Vera Lúcia and her collaborators are convinced that some guaraipo workers are in fact specialized in laying reproductive eggs, an indication that the internal division of tasks in this species may show significant differences, compared with what happens in the nests of the A. mellifera. The attribution of functions among the workers of the honeybee is made basically in the light of the age of the members of the colony. In the course of its brief life (40 days in the summer, or 140 in winter), an A. mellifera worker performs all, or the majority, of the tasks reserved for this caste. With the guaraipo, this pattern is partly maintained, but some workers seem to dedicate themselves almost exclusively to laying reproductive eggs.

Sex of the bees
The reproductive behavior of the queens still intrigues. How many males do they mate with? It has still notproved possible to prove whether it is with just one or with several. The most accepted hypothesis comes from the work done in the USA with 70 colonies of several species of stingless bees. The conclusion is that a queen has to be fertilized by just one male. Vera Lúcia thinks that this ought to be the pattern for guaraipo behavior as well.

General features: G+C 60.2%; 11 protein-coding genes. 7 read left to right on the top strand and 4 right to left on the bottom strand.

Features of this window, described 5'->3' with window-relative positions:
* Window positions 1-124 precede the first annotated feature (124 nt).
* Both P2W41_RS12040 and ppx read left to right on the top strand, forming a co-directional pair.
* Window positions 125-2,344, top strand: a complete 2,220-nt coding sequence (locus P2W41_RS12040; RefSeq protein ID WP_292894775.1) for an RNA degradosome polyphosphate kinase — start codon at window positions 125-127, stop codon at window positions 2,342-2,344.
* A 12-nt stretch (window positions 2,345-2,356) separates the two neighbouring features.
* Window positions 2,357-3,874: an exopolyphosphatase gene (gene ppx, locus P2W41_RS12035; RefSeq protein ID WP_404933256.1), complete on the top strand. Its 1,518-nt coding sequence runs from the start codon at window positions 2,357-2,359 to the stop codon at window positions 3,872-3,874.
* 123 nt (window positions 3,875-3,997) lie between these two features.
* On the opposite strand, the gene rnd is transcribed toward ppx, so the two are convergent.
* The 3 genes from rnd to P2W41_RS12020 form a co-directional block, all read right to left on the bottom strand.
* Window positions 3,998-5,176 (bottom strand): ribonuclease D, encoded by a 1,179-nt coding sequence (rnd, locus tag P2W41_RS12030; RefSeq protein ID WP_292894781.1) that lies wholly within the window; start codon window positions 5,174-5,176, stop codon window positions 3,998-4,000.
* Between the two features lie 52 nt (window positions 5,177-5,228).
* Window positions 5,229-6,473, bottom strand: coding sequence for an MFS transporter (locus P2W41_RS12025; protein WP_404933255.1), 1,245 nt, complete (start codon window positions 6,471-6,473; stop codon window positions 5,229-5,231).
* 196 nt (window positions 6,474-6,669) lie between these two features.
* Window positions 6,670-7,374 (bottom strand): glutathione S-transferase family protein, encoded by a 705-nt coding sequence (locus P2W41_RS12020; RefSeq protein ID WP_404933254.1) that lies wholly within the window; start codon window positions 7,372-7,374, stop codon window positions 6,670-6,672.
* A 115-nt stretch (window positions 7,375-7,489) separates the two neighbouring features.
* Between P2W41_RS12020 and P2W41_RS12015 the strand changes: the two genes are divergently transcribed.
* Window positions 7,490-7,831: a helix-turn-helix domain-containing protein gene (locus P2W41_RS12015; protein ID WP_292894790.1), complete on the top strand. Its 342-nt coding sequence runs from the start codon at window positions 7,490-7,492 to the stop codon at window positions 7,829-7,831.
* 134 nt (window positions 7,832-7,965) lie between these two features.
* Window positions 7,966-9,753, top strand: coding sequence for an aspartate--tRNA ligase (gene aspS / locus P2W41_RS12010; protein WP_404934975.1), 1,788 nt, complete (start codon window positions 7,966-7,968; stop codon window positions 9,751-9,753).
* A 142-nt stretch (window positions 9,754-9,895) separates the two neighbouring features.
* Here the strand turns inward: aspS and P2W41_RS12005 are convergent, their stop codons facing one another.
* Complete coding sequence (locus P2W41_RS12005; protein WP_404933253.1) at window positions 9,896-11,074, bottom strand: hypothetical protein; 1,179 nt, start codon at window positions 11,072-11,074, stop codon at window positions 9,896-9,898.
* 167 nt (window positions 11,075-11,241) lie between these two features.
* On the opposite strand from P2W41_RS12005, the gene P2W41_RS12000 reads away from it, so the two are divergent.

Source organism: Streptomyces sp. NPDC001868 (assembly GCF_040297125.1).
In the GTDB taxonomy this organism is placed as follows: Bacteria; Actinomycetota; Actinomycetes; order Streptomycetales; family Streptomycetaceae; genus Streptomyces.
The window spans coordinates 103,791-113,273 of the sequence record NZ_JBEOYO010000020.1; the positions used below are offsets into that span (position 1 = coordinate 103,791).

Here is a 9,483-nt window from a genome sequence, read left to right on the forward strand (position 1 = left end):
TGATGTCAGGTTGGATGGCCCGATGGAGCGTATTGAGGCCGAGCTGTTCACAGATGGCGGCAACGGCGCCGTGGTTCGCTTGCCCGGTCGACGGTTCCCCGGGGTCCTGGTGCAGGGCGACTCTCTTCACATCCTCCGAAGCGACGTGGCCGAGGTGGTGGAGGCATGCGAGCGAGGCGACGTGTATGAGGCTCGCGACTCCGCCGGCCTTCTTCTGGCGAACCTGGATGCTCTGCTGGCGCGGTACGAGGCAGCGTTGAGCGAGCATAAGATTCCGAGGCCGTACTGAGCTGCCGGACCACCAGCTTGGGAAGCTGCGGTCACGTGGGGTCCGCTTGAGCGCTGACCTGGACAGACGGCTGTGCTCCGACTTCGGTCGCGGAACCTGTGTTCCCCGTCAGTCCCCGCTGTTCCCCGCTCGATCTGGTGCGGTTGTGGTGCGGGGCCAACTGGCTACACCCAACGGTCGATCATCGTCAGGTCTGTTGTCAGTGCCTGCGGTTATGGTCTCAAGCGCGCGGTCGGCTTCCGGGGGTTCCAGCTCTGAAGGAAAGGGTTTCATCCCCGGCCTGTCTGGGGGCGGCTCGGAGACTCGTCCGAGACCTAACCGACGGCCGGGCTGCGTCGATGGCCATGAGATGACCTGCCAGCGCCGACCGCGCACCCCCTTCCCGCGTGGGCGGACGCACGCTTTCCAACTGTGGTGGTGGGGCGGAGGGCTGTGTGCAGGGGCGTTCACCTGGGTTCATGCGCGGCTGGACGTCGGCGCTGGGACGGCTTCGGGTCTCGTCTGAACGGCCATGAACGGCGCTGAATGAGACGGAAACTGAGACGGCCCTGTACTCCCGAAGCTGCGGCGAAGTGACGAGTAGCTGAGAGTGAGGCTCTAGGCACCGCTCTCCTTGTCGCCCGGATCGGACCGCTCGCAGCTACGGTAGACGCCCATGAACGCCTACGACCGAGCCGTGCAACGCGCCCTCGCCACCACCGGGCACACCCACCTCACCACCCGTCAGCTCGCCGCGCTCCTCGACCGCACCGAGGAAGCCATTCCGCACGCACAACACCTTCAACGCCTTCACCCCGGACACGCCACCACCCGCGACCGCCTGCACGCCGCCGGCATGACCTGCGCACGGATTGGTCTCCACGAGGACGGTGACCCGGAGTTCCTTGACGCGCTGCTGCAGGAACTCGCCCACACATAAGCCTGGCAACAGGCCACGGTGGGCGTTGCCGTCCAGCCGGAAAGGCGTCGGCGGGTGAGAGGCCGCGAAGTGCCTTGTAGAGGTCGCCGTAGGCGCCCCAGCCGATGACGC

The studies of the system of communication between guaraipo queens and workers – in the hands of Carminda da Cruz-Landim, a biologist from the Institute of Biosciences at Unesp in – are at the initial stage. But there are already some results. It has been shown that the language of these stingless bees is fundamentally chemical in nature, based on pheromones; these are substances produced by glands, like the Dufour glands and the mandibular and tegumentary glands, which trigger off certain behavior, often with a sexual or reproductive meaning.